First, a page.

An increasing number of states now adopt a proclamation, or set of curriculum guidelines that detail the requirements which textbook publishers ignore at the risk of having their book rejected. It is through old fashioned politics that critics get their members on these selection committees.
For example, in at least 25 states, a science text cannot be purchased if it does not mention alternative theories of evolution. In response to these proclamations, it is more likely that the publishers themselves will make the accommodation even before their books are submitted for adoption. This lessens the burdens of those who support creationist beliefs, and also deflects the charge of censorship back to the publisher.
(So great is the pressure on biology and other science books that their very integrity is being strained, according to education processor, Gerald Skoog. In a study presented by Skoog in July, 1983 to the National Institutes of Science, the word “evolution” and the presentation of it as a leading scientific theory in textbooks has declined.
In more recent books, the word “evolution” has all but disappeared from the word glossary or chapter title. Other books, Skoog said, have about as much coverage of evolution as textbooks did in the 1950s.)
Another reason why textbook critics concentrate in the large adoption states such as Texas and California is the relative ease of legally stopping a book there. It is better to go after a book before it is bought, than after it is in use in the classroom. After the fact, a challenger would have many more procedural obstacles in getting himself heard, the book would be entitled to many First Amendment protections and a victory might only affect a small school district.
There is also the simple power equation. At which point does the opposition have more influence? Surely it is when the publisher has million dollar profits in the balance.
Most publisher’s representatives are reluctant to talk at all about the politics involved in their work, and those who do talk don’t want to be identified. “If they back us up against a wall and say, ‘You either take it out or you won’t sell the book in Texas,’ then we’ll take it out,” a member of Doubleday’s textbook division said.
“In all cases I am asking for information to be added, I’m definitely not asking that the books be censored,” said Mrs. Larry Waldrip, a witness at the Texas textbook hearings held in Austin in August, 1983.
Mrs. Waldrip contended that an obscure, untranslated diary of Christopher Columbus revealed the real reason why Columbus set forth on his journey to the new world. “There is no question it was a message from the Holy Spirit that made him do it,” said Mrs. Waldrip, who is president of a suburban school district in central Texas.
She was one of more than 30 speakers who urged the state textbook committee to adopt, reject or demand changes in the proposed textbooks up for adoption last year. She spoke to 23 members of the textbook committee, and before seven television cameras and dozens of newspaper reporters.
But the television cameras don’t go on and the reporters don’t sit straight up until Mel and Norma Gabler are ready to speak. The “mom and pop” textbook critics have become national figures as a result of their success at these hearings during the past 20 years.
At the 1983 hearing, Mel Gabler, a thin, frail man who speaks softly, highlighted factual mistakes in world history textbooks and demanded more emphasis on the American Revolution. Last year, as in the past, the Gablers found examples of how publishers have “conceded” to the demands of feminists and minorities. In one text, protested Gabler, students are told to research biographies of women during the French Revolution. “This activity shows obvious bias and editorialism. Why aren’t students also encouraged to research any men of the revolution?” the Gablers questioned in their petitions.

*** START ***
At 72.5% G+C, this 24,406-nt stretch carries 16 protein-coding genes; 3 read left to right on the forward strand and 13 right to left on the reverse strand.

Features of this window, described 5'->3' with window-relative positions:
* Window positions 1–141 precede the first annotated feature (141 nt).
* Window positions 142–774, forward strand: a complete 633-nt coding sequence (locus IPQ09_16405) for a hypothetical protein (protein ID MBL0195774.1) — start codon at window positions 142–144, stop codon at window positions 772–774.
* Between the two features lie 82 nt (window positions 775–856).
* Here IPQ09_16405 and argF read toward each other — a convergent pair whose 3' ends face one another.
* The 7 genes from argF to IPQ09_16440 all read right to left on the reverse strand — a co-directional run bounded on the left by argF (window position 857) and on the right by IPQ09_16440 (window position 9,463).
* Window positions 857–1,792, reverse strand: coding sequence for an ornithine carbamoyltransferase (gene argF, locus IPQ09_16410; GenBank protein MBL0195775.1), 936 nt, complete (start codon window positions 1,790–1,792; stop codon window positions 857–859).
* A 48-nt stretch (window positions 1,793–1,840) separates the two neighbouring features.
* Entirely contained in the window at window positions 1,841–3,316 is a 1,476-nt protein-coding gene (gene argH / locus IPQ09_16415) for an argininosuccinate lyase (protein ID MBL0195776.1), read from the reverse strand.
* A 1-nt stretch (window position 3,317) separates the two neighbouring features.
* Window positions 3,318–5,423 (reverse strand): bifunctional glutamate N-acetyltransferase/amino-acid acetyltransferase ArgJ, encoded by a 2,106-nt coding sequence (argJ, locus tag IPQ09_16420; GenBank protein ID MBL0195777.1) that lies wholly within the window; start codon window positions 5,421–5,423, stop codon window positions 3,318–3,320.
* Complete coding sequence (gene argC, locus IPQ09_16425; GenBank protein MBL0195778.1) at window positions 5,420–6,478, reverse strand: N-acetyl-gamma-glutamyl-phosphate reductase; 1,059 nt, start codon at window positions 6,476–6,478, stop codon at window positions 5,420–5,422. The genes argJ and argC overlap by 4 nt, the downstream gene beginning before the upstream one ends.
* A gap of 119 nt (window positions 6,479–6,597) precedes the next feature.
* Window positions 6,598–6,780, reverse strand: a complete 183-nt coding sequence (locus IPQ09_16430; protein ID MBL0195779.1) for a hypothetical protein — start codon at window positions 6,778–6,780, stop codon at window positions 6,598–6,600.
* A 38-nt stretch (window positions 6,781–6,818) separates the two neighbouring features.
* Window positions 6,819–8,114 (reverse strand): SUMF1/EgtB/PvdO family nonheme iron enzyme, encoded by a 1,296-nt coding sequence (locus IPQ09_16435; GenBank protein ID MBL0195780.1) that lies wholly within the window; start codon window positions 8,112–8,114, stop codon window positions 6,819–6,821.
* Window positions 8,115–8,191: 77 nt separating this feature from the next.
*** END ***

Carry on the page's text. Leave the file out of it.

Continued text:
The Gablers generally complain about open-ended questions that force students to draw their own conclusions, downplaying of the free enterprise system, positive pictures of socialist countries, sex education, emphasis on any religion other than Christianity, depiction of women in non-traditional roles, and presentation of evolution without any mention of creationism.
It is Norma Gabler, a grandmotherly figure in a polyester pants suit and polka-dot blouse, who first protested at hearings 20 years ago. While she is considered the major force and organizer in the family, she defers to her husband in the public roles.
Mel Gabler contends that he is concerned about the quality of the books. He stresses concentration on basic subjects. One of his favorite anecdotes concerns a high school graduate at the supermarket checkout counter who cannot make change for a $10 bill.
But the Gablers, who have formed a non-profit corporation called Educational Research Analysts with full time readers to review the texts, also have another reason for their crusade.
“’The vast majority of the public has a value system that is different than what is taught in the textbooks,” said Gabler in an interview during the hearings. He said he has seen some improvement since he started his campaign but still has no cause to ease the vigil.
“Many of the books have the same amount of questionable content, but they are much more subtly written. They require much more careful examination,” said Gabler.
Last year the speakers were allowed only six minutes, a reform mainly directed at the Gablers who often captured the podium for hours and days in prior years. The time was kept by a clerk who has a picture of a clock dial projected on a screen. With a timer in one hand and a red arrow in the other he jerkily ticked off the minutes.